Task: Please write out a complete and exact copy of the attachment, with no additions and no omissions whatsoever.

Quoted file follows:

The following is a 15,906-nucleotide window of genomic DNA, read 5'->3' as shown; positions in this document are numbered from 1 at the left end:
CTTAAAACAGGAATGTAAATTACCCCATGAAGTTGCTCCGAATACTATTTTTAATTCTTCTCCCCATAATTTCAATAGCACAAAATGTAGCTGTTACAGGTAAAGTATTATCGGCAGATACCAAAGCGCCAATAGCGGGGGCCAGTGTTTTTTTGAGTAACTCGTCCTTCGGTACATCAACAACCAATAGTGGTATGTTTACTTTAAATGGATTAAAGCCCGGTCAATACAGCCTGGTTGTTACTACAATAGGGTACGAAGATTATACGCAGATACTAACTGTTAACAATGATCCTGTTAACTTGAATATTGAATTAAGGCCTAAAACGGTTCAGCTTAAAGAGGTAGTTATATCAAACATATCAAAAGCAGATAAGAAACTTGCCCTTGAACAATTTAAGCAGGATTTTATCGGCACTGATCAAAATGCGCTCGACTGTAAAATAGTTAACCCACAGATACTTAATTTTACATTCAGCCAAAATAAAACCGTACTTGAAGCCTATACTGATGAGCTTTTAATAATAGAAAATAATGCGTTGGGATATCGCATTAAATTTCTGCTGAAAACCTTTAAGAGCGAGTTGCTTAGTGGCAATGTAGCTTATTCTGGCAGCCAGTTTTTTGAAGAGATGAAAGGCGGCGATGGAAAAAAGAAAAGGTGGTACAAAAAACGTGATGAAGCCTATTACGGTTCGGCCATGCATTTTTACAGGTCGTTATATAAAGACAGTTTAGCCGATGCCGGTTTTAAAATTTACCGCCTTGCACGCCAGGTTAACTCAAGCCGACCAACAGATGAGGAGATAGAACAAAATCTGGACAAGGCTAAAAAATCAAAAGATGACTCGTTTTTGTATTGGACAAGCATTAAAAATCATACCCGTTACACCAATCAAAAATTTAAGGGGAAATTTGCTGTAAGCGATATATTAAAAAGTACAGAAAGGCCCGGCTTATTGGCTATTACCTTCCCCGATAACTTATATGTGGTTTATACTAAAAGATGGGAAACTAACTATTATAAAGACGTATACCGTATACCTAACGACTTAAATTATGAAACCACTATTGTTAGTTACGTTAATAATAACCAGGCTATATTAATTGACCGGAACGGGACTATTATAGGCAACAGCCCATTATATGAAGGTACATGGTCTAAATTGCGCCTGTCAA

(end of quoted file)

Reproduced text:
The following is a 15,906-nucleotide window of genomic DNA, read 5'->3' as shown; positions in this document are numbered from 1 at the left end:
CTTAAAACAGGAATGTAAATTACCCCATGAAGTTGCTCCGAATACTATTTTTAATTCTTCTCCCCATAATTTCAATAGCACAAAATGTAGCTGTTACAGGTAAAGTATTATCGGCAGATACCAAAGCGCCAATAGCGGGGGCCAGTGTTTTTTTGAGTAACTCGTCCTTCGGTACATCAACAACCAATAGTGGTATGTTTACTTTAAATGGATTAAAGCCCGGTCAATACAGCCTGGTTGTTACTACAATAGGGTACGAAGATTATACGCAGATACTAACTGTTAACAATGATCCTGTTAACTTGAATATTGAATTAAGGCCTAAAACGGTTCAGCTTAAAGAGGTAGTTATATCAAACATATCAAAAGCAGATAAGAAACTTGCCCTTGAACAATTTAAGCAGGATTTTATCGGCACTGATCAAAATGCGCTCGACTGTAAAATAGTTAACCCACAGATACTTAATTTTACATTCAGCCAAAATAAAACCGTACTTGAAGCCTATACTGATGAGCTTTTAATAATAGAAAATAATGCGTTGGGATATCGCATTAAATTTCTGCTGAAAACCTTTAAGAGCGAGTTGCTTAGTGGCAATGTAGCTTATTCTGGCAGCCAGTTTTTTGAAGAGATGAAAGGCGGCGATGGAAAAAAGAAAAGGTGGTACAAAAAACGTGATGAAGCCTATTACGGTTCGGCCATGCATTTTTACAGGTCGTTATATAAAGACAGTTTAGCCGATGCCGGTTTTAAAATTTACCGCCTTGCACGCCAGGTTAACTCAAGCCGACCAACAGATGAGGAGATAGAACAAAATCTGGACAAGGCTAAAAAATCAAAAGATGACTCGTTTTTGTATTGGACAAGCATTAAAAATCATACCCGTTACACCAATCAAAAATTTAAGGGGAAATTTGCTGTAAGCGATATATTAAAAAGTACAGAAAGGCCCGGCTTATTGGCTATTACCTTCCCCGATAACTTATATGTGGTTTATACTAAAAGATGGGAAACTAACTATTATAAAGACGTATACCGTATACCTAACGACTTAAATTATGAAACCACTATTGTTAGTTACGTTAATAATAACCAGGCTATATTAATTGACCGGAACGGGACTATTATAGGCAACAGCCCATTATATGAAGGTACATGGTCTAAATTGCGCCTGTCAA